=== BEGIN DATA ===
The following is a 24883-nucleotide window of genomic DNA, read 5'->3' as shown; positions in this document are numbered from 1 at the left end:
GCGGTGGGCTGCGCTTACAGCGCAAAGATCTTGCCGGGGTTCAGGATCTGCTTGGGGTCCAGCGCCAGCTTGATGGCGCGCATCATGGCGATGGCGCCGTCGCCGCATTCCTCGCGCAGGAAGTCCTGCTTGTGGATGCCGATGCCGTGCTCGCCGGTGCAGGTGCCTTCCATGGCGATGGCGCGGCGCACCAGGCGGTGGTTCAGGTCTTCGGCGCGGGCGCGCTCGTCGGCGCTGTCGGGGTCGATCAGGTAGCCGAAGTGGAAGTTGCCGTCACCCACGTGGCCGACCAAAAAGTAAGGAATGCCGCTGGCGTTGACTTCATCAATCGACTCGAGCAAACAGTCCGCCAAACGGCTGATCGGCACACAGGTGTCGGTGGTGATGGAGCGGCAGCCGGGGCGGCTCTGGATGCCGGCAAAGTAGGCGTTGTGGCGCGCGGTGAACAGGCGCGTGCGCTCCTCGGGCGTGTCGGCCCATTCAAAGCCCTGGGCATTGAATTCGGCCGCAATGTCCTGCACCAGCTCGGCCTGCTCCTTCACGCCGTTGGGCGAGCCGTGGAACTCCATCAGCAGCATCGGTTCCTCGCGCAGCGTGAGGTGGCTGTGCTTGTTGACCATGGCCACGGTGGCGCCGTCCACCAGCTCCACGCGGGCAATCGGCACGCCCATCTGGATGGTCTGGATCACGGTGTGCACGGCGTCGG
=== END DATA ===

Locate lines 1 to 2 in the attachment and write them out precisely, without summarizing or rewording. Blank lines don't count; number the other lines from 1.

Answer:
The following is a 24883-nucleotide window of genomic DNA, read 5'->3' as shown; positions in this document are numbered from 1 at the left end:
GCGGTGGGCTGCGCTTACAGCGCAAAGATCTTGCCGGGGTTCAGGATCTGCTTGGGGTCCAGCGCCAGCTTGATGGCGCGCATCATGGCGATGGCGCCGTCGCCGCATTCCTCGCGCAGGAAGTCCTGCTTGTGGATGCCGATGCCGTGCTCGCCGGTGCAGGTGCCTTCCATGGCGATGGCGCGGCGCACCAGGCGGTGGTTCAGGTCTTCGGCGCGGGCGCGCTCGTCGGCGCTGTCGGGGTCGATCAGGTAGCCGAAGTGGAAGTTGCCGTCACCCACGTGGCCGACCAAAAAGTAAGGAATGCCGCTGGCGTTGACTTCATCAATCGACTCGAGCAAACAGTCCGCCAAACGGCTGATCGGCACACAGGTGTCGGTGGTGATGGAGCGGCAGCCGGGGCGGCTCTGGATGCCGGCAAAGTAGGCGTTGTGGCGCGCGGTGAACAGGCGCGTGCGCTCCTCGGGCGTGTCGGCCCATTCAAAGCCCTGGGCATTGAATTCGGCCGCAATGTCCTGCACCAGCTCGGCCTGCTCCTTCACGCCGTTGGGCGAGCCGTGGAACTCCATCAGCAGCATCGGTTCCTCGCGCAGCGTGAGGTGGCTGTGCTTGTTGACCATGGCCACGGTGGCGCCGTCCACCAGCTCCACGCGGGCAATCGGCACGCCCATCTGGATGGTCTGGATCACGGTGTGCACGGCGTCGG